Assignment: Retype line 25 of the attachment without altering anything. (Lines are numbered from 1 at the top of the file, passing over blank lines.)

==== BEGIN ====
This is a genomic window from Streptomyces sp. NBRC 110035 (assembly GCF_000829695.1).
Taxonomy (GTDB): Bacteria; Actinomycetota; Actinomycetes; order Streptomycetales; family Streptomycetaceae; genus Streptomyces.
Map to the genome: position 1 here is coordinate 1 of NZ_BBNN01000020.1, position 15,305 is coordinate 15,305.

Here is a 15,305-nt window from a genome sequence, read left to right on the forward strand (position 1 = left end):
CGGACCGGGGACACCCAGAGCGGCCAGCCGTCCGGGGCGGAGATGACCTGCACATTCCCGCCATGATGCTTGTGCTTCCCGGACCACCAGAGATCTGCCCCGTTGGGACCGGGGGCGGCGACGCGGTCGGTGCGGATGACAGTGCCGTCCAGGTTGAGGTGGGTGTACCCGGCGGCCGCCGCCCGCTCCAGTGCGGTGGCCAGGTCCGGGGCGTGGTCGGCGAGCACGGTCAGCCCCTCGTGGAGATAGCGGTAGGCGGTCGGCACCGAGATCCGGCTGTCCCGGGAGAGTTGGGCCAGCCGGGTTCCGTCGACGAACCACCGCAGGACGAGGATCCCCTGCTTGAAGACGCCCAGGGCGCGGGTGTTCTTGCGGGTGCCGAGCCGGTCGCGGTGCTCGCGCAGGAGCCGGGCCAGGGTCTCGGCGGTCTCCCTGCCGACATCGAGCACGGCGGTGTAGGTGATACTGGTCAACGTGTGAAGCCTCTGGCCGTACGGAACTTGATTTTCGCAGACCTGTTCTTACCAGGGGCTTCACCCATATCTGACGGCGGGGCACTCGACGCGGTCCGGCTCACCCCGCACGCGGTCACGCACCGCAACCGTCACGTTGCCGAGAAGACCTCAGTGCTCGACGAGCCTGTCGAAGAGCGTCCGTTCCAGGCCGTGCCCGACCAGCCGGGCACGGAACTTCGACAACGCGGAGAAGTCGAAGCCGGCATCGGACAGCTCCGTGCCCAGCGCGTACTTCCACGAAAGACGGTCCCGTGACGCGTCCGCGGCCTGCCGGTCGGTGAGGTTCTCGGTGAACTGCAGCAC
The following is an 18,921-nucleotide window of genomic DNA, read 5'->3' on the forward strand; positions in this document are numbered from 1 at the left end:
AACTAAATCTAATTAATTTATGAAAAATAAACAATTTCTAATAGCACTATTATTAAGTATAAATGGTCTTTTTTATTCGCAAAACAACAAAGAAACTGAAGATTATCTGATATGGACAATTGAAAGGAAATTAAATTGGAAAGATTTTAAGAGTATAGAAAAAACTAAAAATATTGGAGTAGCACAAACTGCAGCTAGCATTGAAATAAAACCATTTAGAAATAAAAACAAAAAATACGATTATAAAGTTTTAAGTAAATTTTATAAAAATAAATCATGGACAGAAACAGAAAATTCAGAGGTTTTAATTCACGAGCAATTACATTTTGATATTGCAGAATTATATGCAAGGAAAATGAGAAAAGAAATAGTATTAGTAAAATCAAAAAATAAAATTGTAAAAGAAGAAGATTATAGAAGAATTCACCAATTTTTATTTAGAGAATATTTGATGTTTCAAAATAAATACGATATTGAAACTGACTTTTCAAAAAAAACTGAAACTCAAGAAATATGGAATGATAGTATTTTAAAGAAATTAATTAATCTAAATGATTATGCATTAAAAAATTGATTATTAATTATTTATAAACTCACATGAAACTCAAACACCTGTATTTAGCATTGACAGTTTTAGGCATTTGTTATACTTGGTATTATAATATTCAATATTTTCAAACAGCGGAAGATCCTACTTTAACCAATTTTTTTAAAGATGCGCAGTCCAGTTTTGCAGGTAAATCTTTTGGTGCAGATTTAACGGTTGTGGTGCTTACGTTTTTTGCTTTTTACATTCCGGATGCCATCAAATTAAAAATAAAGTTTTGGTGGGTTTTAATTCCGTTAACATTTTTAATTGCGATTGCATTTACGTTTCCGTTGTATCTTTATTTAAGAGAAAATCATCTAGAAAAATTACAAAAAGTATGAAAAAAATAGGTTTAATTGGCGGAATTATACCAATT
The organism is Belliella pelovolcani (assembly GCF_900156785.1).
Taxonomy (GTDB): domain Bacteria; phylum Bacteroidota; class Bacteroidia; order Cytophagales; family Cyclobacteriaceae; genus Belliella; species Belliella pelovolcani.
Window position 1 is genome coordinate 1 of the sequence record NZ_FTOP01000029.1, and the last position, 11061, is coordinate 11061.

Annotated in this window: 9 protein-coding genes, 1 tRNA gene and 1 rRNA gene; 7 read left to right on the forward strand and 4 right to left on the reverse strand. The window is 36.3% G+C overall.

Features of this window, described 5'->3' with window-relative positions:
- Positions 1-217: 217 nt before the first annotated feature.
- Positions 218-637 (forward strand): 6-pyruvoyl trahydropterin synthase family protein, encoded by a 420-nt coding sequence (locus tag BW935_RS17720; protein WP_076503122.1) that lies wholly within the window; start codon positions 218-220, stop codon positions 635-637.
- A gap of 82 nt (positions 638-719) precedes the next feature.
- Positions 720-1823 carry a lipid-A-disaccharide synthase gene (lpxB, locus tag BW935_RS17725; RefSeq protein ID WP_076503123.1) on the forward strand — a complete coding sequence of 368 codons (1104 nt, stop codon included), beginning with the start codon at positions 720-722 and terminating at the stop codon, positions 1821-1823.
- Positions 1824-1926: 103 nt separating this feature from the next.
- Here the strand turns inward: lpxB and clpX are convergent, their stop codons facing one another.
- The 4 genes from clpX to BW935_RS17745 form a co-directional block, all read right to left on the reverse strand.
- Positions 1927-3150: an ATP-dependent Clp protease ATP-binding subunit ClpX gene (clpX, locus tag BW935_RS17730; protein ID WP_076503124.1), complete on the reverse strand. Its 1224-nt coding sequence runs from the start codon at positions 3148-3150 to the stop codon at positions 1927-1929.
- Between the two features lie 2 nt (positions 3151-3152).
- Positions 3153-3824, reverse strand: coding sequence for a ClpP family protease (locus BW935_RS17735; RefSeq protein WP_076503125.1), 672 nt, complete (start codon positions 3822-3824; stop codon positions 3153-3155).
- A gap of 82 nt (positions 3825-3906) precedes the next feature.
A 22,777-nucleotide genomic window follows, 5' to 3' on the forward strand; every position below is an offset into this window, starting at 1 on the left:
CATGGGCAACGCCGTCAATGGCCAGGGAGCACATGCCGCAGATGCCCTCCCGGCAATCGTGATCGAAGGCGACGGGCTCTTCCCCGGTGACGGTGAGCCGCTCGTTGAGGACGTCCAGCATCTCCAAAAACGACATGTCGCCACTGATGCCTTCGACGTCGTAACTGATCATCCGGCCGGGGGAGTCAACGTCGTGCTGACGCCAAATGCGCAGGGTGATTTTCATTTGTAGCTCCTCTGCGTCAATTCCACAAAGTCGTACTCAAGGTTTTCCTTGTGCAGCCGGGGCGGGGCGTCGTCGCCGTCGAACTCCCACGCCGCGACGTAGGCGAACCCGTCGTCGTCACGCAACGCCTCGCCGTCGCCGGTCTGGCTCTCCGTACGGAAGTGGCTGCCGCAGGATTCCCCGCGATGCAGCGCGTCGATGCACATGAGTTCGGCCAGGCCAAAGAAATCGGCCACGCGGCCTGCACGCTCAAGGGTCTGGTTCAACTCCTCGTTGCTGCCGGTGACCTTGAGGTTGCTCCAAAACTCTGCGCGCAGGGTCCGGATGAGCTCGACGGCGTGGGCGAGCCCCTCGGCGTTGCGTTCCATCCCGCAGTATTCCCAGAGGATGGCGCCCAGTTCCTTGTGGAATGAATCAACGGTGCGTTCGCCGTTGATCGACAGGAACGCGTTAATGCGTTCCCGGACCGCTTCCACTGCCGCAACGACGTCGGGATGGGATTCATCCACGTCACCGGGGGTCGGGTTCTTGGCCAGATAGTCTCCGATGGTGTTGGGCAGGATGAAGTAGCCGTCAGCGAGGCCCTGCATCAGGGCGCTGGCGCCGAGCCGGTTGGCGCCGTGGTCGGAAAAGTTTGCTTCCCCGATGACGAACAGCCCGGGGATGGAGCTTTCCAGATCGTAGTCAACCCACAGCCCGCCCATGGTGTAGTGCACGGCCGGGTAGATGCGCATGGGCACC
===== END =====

CATGGGCAACGCCGTCAATGGCCAGGGAGCACATGCCGCAGATGCCCTCCCGGCAATCGTGATCGAAGGCGACGGGCTCTTCCCCGGTGACGGTGAGCCGCTCGTTGAGGACGTCCAGCATCTCCAAAAACGACATGTCGCCACTGATGCCTTCGACGTCGTAACTGATCATCCGGCCGGGGGAGTCAACGTCGTGCTGACGCCAAATGCGCAGGGTGATTTTCATTTGTAGCTCCTCTGCGTCAATTCCACAAAGTCGTACTCAAGGTTTTCCTTGTGCAGCCGGGGCGGGGCGTCGTCGCCGTCGAACTCCCACGCCGCGACGTAGGCGAACCCGTCGTCGTCACGCAACGCCTCGCCGTCGCCGGTCTGGCTCTCCGTACGGAAGTGGCTGCCGCAGGATTCCCCGCGATGCAGCGCGTCGATGCACATGAGTTCGGCCAGGCCAAAGAAATCGGCCACGCGGCCTGCACGCTCAAGGGTCTGGTTCAACTCCTCGTTGCTGCCGGTGACCTTGAGGTTGCTCCAAAACTCTGCGCGCAGGGTCCGGATGAGCTCGACGGCGTGGGCGAGCCCCTCGGCGTTGCGTTCCATCCCGCAGTATTCCCAGAGGATGGCGCCCAGTTCCTTGTGGAATGAATCAACGGTGCGTTCGCCGTTGATCGACAGGAACGCGTTAATGCGTTCCCGGACCGCTTCCACTGCCGCAACGACGTCGGGATGGGATTCATCCACGTCACCGGGGGTCGGGTTCTTGGCCAGATAGTCTCCGATGGTGTTGGGCAGGATGAAGTAGCCGTCAGCGAGGCCCTGCATCAGGGCGCTGGCGCCGAGCCGGTTGGCGCCGTGGTCGGAAAAGTTTGCTTCCCCGATGACGAACAGCCCGGGGATGGAGCTTTCCAGATCGTAGTCAACCCACAGCCCGCCCATGGTGTAGTGCACGGCCGGGTAGATGCGCATGGGCACC